Use this URL to cite or link to this record in EThOS: http://ethos.bl.uk/OrderDetails.do?uin=uk.bl.ethos.477363
Title: The real performance of some civil engineering structures
Author: Williams, Clive
ISNI:       0000 0001 3568 8050
Awarding Body: Plymouth Polytechnic
Current Institution: University of Plymouth
Date of Award: 1979
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Abstract:
The work carried out during this research project has been concerned with the performance of large structures and in the introduction to this thesis a justification for full-scale testing is presented. Full-scale testing techniques relating to both dynamic and quasi-static movements occurring in large civil engineering structures such as multi-storey buildings and bridges have been studied. Dynamic characteristics of buildings were obtained during full-scale testing with the use of seismometers and servo-drive accelerometers. Oscillations produced from both by wind and by forced vibration have been studied and the methods and results obtained are compared. The slow movement of structures, occurring at a frequency less than approximately 1 Hz, has been studied with the use of a specially developed laser based system. The system consists of a laser located at a stationary reference position while an X-Y plotter is positioned on the moving structure. Linked with four photo-cells and associated electronics, the system proved capable of monitoring the most significant movements occurring in civil engineering structures. A Theoretical control system analysis and frequency response of the device was performed. Extensive trials with the equipment and monitoring of the atmospheric temperature effects on the laser beam were undertaken and are described. Deflection data obtained on a multi-storey building and the Tamar suspension bridge and discussions on the problems encountered are presented. A small scale dynamic survey on the Tamar suspension bridge and results from an analytical model are described in Chapter Seven. Simple structural analysis models of multi-storey buildings have been used to yield values of natural frequencies. A finite element package has also been used to develop an accurate analytical model of a building to which different wind loading profiles were applied and deflections obtained.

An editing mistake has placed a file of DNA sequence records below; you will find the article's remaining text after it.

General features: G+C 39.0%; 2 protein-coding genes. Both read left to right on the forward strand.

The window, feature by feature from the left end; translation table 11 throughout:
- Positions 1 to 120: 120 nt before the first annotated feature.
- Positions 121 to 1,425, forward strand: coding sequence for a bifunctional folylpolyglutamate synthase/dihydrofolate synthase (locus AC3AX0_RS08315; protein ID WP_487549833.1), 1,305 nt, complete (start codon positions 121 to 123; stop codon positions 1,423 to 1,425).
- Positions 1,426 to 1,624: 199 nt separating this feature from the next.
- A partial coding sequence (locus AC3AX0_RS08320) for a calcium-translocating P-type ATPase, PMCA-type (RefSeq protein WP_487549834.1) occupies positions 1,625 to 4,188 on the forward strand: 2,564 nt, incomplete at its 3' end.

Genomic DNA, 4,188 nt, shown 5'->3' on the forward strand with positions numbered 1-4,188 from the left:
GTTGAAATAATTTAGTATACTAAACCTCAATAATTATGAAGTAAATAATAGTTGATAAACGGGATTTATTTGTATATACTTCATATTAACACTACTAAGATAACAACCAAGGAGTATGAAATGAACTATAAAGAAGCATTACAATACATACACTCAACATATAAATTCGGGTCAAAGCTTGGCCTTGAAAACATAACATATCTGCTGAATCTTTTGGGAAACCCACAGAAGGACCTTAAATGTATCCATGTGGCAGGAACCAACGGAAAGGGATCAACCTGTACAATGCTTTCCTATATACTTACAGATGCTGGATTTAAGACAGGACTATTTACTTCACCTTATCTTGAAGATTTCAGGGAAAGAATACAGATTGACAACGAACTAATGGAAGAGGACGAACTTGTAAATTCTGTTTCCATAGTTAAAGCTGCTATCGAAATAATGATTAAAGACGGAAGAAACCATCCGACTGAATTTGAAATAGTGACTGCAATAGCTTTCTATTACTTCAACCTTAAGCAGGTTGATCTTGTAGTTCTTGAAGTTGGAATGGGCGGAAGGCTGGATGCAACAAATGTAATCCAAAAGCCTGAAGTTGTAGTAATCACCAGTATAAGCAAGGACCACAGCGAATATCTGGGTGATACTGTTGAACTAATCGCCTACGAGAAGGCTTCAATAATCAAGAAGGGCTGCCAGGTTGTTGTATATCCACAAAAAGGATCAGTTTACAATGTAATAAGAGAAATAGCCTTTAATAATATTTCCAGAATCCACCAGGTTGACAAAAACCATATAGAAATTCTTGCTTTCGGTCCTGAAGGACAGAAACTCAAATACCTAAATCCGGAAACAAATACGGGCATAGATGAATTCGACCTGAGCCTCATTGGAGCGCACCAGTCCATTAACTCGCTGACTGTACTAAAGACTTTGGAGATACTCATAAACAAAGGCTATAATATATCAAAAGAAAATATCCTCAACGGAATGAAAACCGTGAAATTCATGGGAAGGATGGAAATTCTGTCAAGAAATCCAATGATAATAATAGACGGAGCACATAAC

Supervisor: Not available Sponsor: Not available
Qualification Name: Thesis (Ph.D.) Qualification Level: Doctoral
EThOS ID: uk.bl.ethos.477363  DOI: Not available
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